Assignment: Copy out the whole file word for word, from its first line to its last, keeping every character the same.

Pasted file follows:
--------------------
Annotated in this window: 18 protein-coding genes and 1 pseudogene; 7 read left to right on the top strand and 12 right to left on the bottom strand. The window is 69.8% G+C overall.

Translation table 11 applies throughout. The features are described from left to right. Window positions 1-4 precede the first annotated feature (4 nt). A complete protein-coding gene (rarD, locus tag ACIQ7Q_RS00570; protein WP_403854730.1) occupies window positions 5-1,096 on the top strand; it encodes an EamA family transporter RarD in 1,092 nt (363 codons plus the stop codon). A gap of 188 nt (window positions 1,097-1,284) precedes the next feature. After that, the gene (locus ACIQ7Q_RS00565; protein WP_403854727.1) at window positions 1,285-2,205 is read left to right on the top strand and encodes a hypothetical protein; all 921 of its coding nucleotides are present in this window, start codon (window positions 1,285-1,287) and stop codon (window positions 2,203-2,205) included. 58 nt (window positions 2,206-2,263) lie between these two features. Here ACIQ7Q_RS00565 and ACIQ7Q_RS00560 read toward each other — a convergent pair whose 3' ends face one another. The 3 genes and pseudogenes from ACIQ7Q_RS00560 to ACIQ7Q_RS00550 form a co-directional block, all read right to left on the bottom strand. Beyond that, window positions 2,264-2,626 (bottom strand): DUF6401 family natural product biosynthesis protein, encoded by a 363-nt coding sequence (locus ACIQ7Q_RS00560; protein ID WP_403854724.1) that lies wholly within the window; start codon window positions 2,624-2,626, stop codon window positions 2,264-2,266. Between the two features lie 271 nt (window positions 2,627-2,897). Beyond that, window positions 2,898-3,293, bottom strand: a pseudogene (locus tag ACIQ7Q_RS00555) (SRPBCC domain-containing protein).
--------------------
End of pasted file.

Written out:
Annotated in this window: 18 protein-coding genes and 1 pseudogene; 7 read left to right on the top strand and 12 right to left on the bottom strand. The window is 69.8% G+C overall.

Translation table 11 applies throughout. The features are described from left to right. Window positions 1-4 precede the first annotated feature (4 nt). A complete protein-coding gene (rarD, locus tag ACIQ7Q_RS00570; protein WP_403854730.1) occupies window positions 5-1,096 on the top strand; it encodes an EamA family transporter RarD in 1,092 nt (363 codons plus the stop codon). A gap of 188 nt (window positions 1,097-1,284) precedes the next feature. After that, the gene (locus ACIQ7Q_RS00565; protein WP_403854727.1) at window positions 1,285-2,205 is read left to right on the top strand and encodes a hypothetical protein; all 921 of its coding nucleotides are present in this window, start codon (window positions 1,285-1,287) and stop codon (window positions 2,203-2,205) included. 58 nt (window positions 2,206-2,263) lie between these two features. Here ACIQ7Q_RS00565 and ACIQ7Q_RS00560 read toward each other — a convergent pair whose 3' ends face one another. The 3 genes and pseudogenes from ACIQ7Q_RS00560 to ACIQ7Q_RS00550 form a co-directional block, all read right to left on the bottom strand. Beyond that, window positions 2,264-2,626 (bottom strand): DUF6401 family natural product biosynthesis protein, encoded by a 363-nt coding sequence (locus ACIQ7Q_RS00560; protein ID WP_403854724.1) that lies wholly within the window; start codon window positions 2,624-2,626, stop codon window positions 2,264-2,266. Between the two features lie 271 nt (window positions 2,627-2,897). Beyond that, window positions 2,898-3,293, bottom strand: a pseudogene (locus tag ACIQ7Q_RS00555) (SRPBCC domain-containing protein).